Textbook Notes (369,051)
United States (206,171)
Psychology (71)
PSYC 1101 (39)
Engle (8)
Chapter 1

psych ch .1.docx

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Department
Psychology
Course Code
PSYC 1101
Professor
Engle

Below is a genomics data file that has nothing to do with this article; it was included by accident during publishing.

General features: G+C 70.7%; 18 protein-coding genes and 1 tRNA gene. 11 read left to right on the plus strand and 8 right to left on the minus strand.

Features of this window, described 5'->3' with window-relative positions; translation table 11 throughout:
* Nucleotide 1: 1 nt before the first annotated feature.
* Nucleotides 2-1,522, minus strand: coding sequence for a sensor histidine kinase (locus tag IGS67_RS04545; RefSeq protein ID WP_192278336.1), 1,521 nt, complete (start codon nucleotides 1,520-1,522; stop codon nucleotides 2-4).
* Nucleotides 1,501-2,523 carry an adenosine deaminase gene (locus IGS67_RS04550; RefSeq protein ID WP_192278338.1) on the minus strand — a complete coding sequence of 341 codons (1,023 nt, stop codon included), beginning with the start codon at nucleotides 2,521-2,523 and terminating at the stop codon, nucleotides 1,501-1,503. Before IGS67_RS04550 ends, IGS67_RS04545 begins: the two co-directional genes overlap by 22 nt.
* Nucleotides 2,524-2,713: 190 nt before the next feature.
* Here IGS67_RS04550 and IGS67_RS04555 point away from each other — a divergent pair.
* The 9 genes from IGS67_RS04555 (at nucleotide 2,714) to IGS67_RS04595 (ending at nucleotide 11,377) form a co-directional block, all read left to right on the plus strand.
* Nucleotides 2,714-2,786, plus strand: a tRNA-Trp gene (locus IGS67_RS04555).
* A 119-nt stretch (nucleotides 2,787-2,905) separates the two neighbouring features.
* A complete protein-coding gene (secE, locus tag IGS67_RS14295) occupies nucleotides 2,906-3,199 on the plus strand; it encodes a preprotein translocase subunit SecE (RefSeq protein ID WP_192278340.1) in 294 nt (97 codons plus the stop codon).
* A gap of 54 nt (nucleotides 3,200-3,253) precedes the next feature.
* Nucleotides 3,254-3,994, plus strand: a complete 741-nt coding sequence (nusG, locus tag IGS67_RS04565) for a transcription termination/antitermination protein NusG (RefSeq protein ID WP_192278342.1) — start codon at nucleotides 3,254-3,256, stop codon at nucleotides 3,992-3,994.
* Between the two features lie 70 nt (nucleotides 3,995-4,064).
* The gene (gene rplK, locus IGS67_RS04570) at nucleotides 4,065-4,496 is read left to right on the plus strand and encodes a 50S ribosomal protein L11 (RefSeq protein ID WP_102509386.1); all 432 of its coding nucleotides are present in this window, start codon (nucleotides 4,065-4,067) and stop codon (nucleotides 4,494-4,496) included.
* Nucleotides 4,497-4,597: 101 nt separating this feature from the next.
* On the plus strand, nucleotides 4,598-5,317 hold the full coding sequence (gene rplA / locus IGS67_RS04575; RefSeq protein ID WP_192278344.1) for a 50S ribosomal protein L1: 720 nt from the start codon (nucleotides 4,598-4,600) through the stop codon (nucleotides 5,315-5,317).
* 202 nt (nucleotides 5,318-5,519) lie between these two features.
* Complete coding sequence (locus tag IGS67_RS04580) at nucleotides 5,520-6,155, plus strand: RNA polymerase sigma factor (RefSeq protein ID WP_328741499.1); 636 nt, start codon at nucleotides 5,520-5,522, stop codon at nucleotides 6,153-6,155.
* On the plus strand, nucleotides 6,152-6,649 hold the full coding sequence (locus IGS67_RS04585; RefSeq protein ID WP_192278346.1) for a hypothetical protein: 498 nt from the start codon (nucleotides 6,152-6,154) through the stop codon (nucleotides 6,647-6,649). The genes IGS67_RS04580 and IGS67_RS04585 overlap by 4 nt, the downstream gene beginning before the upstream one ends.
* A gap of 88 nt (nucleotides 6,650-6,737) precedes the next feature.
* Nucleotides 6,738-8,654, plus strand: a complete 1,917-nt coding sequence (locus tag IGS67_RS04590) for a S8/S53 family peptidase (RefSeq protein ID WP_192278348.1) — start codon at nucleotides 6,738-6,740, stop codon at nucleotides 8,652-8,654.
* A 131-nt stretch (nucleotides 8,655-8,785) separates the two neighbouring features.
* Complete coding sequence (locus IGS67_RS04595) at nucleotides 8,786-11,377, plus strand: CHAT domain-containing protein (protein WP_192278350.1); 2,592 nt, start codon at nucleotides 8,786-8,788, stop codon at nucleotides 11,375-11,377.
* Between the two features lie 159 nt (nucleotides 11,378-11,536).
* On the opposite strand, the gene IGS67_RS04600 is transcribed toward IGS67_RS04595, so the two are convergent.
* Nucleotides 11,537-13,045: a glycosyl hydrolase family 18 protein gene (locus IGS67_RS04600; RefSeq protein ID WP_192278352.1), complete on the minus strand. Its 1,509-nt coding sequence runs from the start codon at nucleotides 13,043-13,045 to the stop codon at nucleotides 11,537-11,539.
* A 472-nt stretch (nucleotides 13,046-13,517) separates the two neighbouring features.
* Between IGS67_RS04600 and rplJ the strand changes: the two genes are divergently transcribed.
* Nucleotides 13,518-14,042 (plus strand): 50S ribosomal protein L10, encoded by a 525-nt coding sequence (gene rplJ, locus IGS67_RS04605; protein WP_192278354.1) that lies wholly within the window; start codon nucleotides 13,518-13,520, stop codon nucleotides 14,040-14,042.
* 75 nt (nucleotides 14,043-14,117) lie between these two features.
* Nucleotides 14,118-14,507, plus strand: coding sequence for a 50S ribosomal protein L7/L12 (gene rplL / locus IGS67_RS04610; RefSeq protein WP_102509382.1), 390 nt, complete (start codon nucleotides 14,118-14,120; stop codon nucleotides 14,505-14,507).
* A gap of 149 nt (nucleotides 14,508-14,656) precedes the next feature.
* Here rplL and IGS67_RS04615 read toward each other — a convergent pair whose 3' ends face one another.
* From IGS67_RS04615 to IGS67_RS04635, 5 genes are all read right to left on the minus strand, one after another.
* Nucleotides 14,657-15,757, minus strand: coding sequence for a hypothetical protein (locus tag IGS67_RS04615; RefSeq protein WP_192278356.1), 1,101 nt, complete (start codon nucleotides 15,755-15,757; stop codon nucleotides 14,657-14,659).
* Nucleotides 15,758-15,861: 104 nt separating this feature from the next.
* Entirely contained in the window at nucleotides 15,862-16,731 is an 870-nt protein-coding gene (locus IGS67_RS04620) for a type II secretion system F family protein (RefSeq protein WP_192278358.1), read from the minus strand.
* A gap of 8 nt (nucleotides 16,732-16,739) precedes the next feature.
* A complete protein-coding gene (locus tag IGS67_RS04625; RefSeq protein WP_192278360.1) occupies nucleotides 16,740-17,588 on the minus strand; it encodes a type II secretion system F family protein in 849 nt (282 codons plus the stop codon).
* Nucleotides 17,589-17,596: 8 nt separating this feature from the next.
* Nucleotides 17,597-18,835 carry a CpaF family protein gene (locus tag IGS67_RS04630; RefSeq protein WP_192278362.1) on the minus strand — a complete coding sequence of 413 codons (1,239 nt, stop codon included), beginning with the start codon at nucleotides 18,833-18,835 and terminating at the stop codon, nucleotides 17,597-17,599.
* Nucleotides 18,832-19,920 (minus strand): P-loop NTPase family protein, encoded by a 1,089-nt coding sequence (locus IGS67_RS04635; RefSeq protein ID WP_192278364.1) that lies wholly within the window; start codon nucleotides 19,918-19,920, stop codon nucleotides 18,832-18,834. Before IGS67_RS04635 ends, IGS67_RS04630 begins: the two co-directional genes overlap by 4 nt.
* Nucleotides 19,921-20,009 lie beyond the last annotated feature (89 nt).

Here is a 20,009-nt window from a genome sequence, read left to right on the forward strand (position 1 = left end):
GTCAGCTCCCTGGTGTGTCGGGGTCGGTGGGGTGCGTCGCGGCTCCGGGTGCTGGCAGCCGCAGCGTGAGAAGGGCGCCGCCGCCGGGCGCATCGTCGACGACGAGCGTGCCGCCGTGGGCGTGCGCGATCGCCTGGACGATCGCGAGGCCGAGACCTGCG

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- William James: founder of American psychology Psychology and Levels of Analysis - The scientific study of the mind, brain, and behavior - The “mind” is the brain in action What makes Psychology Challenging – and Fascinating - All actions are multiply determined - Psychological influences are rarely independent of each other - Individual differences in thinking, emotion, personality, and behavior - People influence each other  makes psychology more complicated - Reciprocal determinism: people mutually influence each other’s behavior - Behavior is influenced by culture  allows for generalizations to be drawn on human nature - Emic Approach to Psychology: investigators study the behavior of a culture from the perspective of a “native” or insider - Etic Approach to Psychology: investigators study the behavior of a culture from the perspective of an outsider Common Sense - Common Sense: our gut instinct about how the world works - Naïve Realism: the belief that we see the world precisely as it is o “seeing is believing” Psychology as a Science - Science is an approach to evidence - Begins with empiricism  the premise that knowledge should initially be acquired through observation o Observations must stand up to rigorous examination to be used - Scientific Theory: an explanation for a large number of findings in the natural world o Generate predictions for new data we have not yet observed - Hypothesis: specific predictions derived from theories - Science protects us from bias o Confirmation Bias: the tendency to seek out evidence that supports our beliefs and deny, dismiss any evidence that contradicts them o Belief Perseverance: the tendency to stick to our original beliefs when evidence contradicts them - Metaphysical Claims: assertions about the world that cannot be tested Pseudoscience - Pseudoscience: a set of claims that seem scientific but aren’t; lacks safeguards against confirmation and perseverance biases - Warning Signs of Pseudoscience o Overuse of ad hoc immunizing hypotheses: a loophole used to protect a theory from being disproven  Ex. Mind-readers claim they can’t use their powers under lab conditions because of “psychic interference” o Lack of Self-Correction: wrong beliefs never go away because of perseverance bias o Overreliance on anecdotes: second-hand evidence; falls prey to confirmation bias  Also don’t tell about cause-and-effect o Our brains are drawn to pseudoscience because of their tendency to make order out of disorder - Apophenia: perceiving meaningful connections among unrelated and/or random phenomena  Detections of eerie coincidences among people or events; ignorance of non- coincidences - Pareidolia: seeing meaningful images in meaningless visual stimuli - Terror Management Theory: our awareness of our inevitable death leaves us with an underlying sense of terror; we cope with this terror by adopting worldviews that give us some sort of purpose in the world - Logical Fallacies o Emotional Reasoning Fallacy: the error of using our emotions as guides for evaluating the validity of a claim o Bandwagon Fallacy: the error of assuming that a claim is correct just because many people believe it o Not Me Fallacy: the error of believing that we are immune to the logical fallacies that afflict other people  Leads to Blind Spot Bias Dangers of Pseudoscience - Opportunity Cost: the use of pseudoscience gives up the possibility of real, scientifically tested solutions - Direct Harm: can also lead to
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